On the investment side, we can use the same $1.5M purchase price at a 4.2% cap rate, which is typical of triplexes at around this price. That translates to $1,400 of positive cash flows, which act as a buffer when rates rise. But even so, it will be cash flow negative at -$350 once variable rates go to 4.5%. Most real estate investors aren’t comfortable with negative cash flows on a freehold, so that means the price of investment properties will also have to drop but not by as much. Actually, prices would only need to drop to $1.4M for cash flows to be slightly positive, and that would be equivalent to an 7% drop.
Rising rates have a much bigger impact for end users, and what we might also see is end users deferring their purchases and staying renters for a longer period of time, which benefits the rental market. If we end up going into a recession, rates might come down a bit, which also benefits investor cash flows.
The last thing to remember is that real estate investors tend to invest for the long run. Even if an investor bought at the peak in February, their cash flows are likely still stable. What happens is the interest portion increases and the principal portion decreases, so the monthly mortgage payment is constant and they have decent holding power.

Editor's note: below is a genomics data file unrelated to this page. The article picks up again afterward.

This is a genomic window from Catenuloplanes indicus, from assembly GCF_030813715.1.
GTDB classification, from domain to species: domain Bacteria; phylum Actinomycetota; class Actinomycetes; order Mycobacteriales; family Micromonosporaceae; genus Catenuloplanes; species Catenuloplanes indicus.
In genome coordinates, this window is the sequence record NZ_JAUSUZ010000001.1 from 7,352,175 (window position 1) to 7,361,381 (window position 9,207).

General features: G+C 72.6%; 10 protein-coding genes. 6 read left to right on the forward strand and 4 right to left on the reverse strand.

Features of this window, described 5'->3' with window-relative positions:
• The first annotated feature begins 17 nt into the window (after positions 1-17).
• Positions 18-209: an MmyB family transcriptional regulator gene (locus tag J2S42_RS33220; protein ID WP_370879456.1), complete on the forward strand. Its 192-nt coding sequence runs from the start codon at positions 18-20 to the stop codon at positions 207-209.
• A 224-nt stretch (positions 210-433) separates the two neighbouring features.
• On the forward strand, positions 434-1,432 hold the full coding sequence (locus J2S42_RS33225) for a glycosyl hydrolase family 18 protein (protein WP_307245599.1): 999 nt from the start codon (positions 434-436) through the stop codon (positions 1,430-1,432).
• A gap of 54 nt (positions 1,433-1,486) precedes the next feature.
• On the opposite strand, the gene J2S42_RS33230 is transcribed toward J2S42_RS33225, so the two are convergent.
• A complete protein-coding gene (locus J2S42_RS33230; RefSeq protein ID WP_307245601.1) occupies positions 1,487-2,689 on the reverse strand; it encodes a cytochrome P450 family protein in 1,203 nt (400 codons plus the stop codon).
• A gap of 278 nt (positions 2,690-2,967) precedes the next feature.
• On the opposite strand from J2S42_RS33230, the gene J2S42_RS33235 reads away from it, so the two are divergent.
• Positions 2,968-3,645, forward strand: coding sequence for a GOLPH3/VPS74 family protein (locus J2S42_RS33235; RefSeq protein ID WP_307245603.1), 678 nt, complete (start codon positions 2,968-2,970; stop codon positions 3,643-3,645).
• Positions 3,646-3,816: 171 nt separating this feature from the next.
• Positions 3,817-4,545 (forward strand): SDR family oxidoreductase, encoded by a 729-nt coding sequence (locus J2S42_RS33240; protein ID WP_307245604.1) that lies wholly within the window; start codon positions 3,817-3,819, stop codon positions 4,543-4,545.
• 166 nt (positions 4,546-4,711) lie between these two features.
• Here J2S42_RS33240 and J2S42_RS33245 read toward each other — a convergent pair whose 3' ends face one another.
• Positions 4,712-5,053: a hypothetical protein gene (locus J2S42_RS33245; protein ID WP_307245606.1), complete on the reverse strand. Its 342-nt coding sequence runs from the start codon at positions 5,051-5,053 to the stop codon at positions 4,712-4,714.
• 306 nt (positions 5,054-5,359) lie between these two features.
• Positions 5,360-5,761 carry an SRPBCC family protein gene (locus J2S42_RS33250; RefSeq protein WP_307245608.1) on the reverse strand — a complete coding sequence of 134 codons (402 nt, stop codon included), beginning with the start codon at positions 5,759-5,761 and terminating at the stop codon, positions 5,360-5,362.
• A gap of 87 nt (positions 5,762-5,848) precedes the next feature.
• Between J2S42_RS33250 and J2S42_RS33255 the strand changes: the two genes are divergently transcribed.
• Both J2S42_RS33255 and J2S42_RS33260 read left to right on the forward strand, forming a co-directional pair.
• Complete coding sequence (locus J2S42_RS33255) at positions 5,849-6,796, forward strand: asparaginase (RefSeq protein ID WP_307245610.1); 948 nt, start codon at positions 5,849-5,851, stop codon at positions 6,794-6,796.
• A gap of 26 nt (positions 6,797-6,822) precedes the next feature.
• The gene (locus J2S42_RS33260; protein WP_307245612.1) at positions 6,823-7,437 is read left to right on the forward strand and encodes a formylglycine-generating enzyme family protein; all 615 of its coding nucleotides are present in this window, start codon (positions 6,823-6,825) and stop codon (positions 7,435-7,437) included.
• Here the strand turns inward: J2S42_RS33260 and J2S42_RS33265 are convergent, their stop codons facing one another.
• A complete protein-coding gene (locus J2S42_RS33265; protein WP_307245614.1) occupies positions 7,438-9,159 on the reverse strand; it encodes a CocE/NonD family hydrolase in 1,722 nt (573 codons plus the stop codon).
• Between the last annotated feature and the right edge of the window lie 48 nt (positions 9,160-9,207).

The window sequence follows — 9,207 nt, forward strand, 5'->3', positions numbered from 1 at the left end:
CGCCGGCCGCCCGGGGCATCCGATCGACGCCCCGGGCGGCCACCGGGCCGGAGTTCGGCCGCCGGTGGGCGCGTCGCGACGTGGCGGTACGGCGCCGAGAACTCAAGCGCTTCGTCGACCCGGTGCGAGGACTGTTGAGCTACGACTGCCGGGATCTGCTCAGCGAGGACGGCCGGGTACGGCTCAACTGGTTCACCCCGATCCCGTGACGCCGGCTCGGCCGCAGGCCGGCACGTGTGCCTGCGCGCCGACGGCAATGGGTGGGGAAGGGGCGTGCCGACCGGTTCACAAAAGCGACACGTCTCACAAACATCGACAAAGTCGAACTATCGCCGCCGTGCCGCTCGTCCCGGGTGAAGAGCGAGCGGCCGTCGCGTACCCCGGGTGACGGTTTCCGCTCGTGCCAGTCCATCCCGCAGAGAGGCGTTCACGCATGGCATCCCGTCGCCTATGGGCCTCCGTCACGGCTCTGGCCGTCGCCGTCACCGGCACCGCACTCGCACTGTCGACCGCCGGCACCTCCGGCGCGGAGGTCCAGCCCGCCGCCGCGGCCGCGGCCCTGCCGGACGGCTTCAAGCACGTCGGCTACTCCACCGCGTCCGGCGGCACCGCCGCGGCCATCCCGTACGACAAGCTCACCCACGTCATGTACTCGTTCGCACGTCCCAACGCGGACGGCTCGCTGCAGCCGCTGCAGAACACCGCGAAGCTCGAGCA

This means that if someone is selling in our current market, they are probably pretty motivated. It might be because they bought another home somewhere else, so they need to sell their current one, or they inherited the home and they just want to cash out, or the seller might have other financial or personal issues, or they might have a strong view of the market and want to take profit before they think the market will crash.
What this means is that if you find a motivated seller who sells for less than what the investment market actually drops by, then you end up getting a very good deal.
How We Can Help
Our last tip is that it’s probably safer to focus on the better cash-flowing investments right now, the freeholds, simply because interest rates are coming up very quickly. But of course, what you choose to invest in might differ depending on your personal situation.
So, if you want help exploring Toronto real estate investment options, let’s chat! We can look at your requirements and preferences and then match you up with the best investment property that fits your needs. After we help you buy it, our team also provides renovation guidance, leasing and property management if you need it. Just connect with us if you want to learn more about our services!